Sunday, November 1, 2009

Like a blanket…

The other morning, I woke up to a sheet of snow covering the ground. Unexpectedly, I got real excited. It was the first snow of the year, and it wasn’t much. Just a dusting, which by the day’s end had become ground water. But its abrupt appearance made me smile. Not because I love coldness; the snow brought to mind wonderful memories of snowy seasons past (especially on ski slopes!).

All Saints Day is this month, and the Holiday season begins. So ‘memories’ will be a reoccurring theme- in our personal and religious lives together. I wish these memories were all as good as those that recently bounced through my mind. At least in Hollywood’s version of life, Holidays should bring only joy and peace, not heartache and longing. I like that version. But we know that too many Thanksgiving tables will be one person less full this year. Too many parents will see Christmas shopping ads that remind them of a job lost. And the whole idea of All Saints Day is to ‘celebrate’ beloved champions of the faith who’ve gone to their final rest. It’s a joyous service, for many churches, filled with memories of profound legacies left behind. But it’s never just that simple. Sometimes happiness and pain are two sides of the same emotion.

Do you remember the Greek myth of Persephone? The story goes that Persephone was a beautiful young woman, who attracted even the attention of Hades, the reclusive God of the Underworld. Hades, known for neither charm nor gentlemanly behavior, found Persephone wandering in a flower patch alone. So he stole her away to be Queen of the Underworld. But Persephone was, shall we say, well connected. Her mother was Demeter, Goddess of the Harvest, and Demeter wasn’t pleased with Hades’ actions. She persuaded Zeus, King of the Gods, to secure Persephone’s release, but Hades’ tricks weren’t finished. He gave Persephone Pomegranate seeds, which, when ingested, linked her to the Underworld forever. She had no choice now but to return to Hades’ side four moths every year, during which time, in protest of her daughter’s fate, Demeter would refuse to let anything grow. Thus, we have winter, and annually Earth enters a cycle of death and rebirth, ‘enacting’ Persephone’s journey into the Underworld and back again.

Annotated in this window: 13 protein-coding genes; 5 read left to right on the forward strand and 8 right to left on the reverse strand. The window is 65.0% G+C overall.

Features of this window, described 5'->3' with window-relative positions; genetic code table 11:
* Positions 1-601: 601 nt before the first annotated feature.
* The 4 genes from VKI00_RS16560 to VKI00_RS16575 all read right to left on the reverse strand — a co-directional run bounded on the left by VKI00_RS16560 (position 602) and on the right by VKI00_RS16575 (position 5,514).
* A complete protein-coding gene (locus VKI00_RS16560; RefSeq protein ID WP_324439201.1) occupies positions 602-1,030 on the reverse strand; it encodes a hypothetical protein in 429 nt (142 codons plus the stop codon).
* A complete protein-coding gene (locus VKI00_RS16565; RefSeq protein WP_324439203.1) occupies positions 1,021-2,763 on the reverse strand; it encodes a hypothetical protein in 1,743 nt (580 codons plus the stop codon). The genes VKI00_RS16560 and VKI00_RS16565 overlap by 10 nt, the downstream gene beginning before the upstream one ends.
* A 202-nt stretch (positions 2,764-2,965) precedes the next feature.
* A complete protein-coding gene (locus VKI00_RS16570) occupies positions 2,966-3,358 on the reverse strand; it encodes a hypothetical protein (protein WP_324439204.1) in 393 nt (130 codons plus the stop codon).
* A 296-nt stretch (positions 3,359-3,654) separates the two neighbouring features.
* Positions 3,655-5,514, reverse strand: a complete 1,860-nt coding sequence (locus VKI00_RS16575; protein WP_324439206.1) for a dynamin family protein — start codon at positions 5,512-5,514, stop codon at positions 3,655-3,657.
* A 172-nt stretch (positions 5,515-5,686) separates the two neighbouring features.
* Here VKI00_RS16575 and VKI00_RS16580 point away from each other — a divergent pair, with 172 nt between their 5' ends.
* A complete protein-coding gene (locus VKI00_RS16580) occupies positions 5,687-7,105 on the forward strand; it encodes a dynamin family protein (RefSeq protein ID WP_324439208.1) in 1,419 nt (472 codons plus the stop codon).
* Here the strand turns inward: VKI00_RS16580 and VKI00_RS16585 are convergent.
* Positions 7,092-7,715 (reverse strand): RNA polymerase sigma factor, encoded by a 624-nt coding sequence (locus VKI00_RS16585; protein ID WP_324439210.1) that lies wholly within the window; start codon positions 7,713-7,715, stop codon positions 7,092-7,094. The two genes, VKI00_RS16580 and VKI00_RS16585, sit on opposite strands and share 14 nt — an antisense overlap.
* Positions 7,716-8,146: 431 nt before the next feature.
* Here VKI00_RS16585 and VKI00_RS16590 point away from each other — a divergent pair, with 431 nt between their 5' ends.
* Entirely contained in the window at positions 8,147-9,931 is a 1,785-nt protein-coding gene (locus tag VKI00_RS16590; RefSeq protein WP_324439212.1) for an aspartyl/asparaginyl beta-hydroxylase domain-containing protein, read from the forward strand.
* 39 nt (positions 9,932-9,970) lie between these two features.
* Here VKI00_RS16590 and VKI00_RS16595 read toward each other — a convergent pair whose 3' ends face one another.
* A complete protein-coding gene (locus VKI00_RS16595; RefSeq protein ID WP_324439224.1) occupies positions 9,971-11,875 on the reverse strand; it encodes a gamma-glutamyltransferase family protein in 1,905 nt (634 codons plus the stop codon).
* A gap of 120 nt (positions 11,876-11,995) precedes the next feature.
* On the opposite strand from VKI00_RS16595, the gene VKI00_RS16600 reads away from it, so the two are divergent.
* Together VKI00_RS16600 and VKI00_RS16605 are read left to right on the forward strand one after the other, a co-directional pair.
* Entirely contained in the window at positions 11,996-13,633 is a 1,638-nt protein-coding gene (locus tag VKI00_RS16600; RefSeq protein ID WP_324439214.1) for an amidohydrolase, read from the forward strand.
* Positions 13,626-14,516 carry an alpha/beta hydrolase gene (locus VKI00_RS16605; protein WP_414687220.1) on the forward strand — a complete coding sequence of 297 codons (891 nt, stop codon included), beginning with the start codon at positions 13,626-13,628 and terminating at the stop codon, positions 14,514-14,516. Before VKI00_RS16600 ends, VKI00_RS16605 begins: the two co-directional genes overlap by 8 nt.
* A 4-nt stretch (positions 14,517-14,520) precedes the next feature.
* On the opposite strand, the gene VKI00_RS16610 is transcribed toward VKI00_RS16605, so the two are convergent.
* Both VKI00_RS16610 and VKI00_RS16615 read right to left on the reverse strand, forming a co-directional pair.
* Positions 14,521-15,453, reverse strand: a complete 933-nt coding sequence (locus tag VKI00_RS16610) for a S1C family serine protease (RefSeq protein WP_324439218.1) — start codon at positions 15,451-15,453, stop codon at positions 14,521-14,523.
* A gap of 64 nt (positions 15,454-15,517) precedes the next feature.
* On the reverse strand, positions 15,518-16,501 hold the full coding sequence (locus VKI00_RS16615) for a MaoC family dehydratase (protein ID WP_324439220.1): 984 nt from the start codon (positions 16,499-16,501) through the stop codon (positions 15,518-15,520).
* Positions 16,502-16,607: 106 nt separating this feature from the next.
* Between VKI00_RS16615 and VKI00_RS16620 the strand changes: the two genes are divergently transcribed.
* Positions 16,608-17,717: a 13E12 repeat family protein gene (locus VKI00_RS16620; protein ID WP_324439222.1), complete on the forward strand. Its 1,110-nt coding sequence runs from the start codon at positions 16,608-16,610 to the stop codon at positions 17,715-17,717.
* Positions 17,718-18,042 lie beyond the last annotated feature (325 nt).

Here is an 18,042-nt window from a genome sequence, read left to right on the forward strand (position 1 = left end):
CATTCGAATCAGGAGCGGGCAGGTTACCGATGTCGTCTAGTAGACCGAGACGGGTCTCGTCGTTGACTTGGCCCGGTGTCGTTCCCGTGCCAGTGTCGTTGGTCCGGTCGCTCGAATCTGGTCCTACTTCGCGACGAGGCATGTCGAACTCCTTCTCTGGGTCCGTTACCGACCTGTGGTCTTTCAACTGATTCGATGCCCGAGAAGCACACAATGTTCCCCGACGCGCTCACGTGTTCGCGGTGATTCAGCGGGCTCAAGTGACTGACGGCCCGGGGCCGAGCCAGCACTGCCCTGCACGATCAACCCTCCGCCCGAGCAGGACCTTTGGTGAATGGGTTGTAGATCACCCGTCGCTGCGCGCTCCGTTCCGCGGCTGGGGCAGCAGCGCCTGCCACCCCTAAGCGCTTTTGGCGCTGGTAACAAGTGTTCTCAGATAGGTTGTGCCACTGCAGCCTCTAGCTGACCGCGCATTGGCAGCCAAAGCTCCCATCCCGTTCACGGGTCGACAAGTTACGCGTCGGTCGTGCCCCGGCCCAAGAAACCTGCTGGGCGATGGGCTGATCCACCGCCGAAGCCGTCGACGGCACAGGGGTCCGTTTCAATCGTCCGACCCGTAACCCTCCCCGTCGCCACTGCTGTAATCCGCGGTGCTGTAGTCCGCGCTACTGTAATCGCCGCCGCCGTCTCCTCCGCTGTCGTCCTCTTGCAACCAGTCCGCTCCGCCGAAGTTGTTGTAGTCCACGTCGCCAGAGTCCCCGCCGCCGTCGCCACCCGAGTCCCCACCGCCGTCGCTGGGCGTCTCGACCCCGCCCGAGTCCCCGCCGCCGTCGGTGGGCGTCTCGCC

So please don’t give me pomegranate juice for Christmas. And perhaps take some time, as winter approaches, to ponder the cycles of this life that God still sustains. As leaves fall and snow builds up, it’s obvious how, yearly, Nature moves back around on itself. The church also uses winter’s onset to conclude and reinitiate our yearly cycle, of remembrance and praise. Officially, the Church Calendar ends around Thanksgiving, and our ‘New Year’ begins the last Sunday of November, with the advent of Advent. During this yearly cycle, the same stories are retold, memories of ages past are re-membered.

But here’s the key- Even as we participate in this yearly circle of life and story, it’s NOT the same ritual being enacted year after year. For each year, we proclaim, is one year closer to that glorious time when God’s Reign on Earth will be whole and complete, when all family tables and coffers will be full enough, when “Life” and “Love” replace “Self” as primary values of human society. So while we commemorate stories of God’s faithfulness through time, these stories aren’t told solely to give hope for Spring. Unlike Persephone’s tale, we contend that they way things are are NOT the way things will always be. God remains faithful as the seasons. And that faithfulness helps Christians understand that God won’t be satisfied until all life is valued, redeemed and covered with joy. Christ was born for this.

So as one church year ends, and another begins, recall the stories of saints who’ve come and gone, and of God’s faithful presence through the ages. May that empower us, then, to step forward into the New Year recommitted to God’s Reign and God’s work, so that next year will look a bit more like God’s heaven in our midst.

And don’t forget a coat. In all things,

Grace and Peace,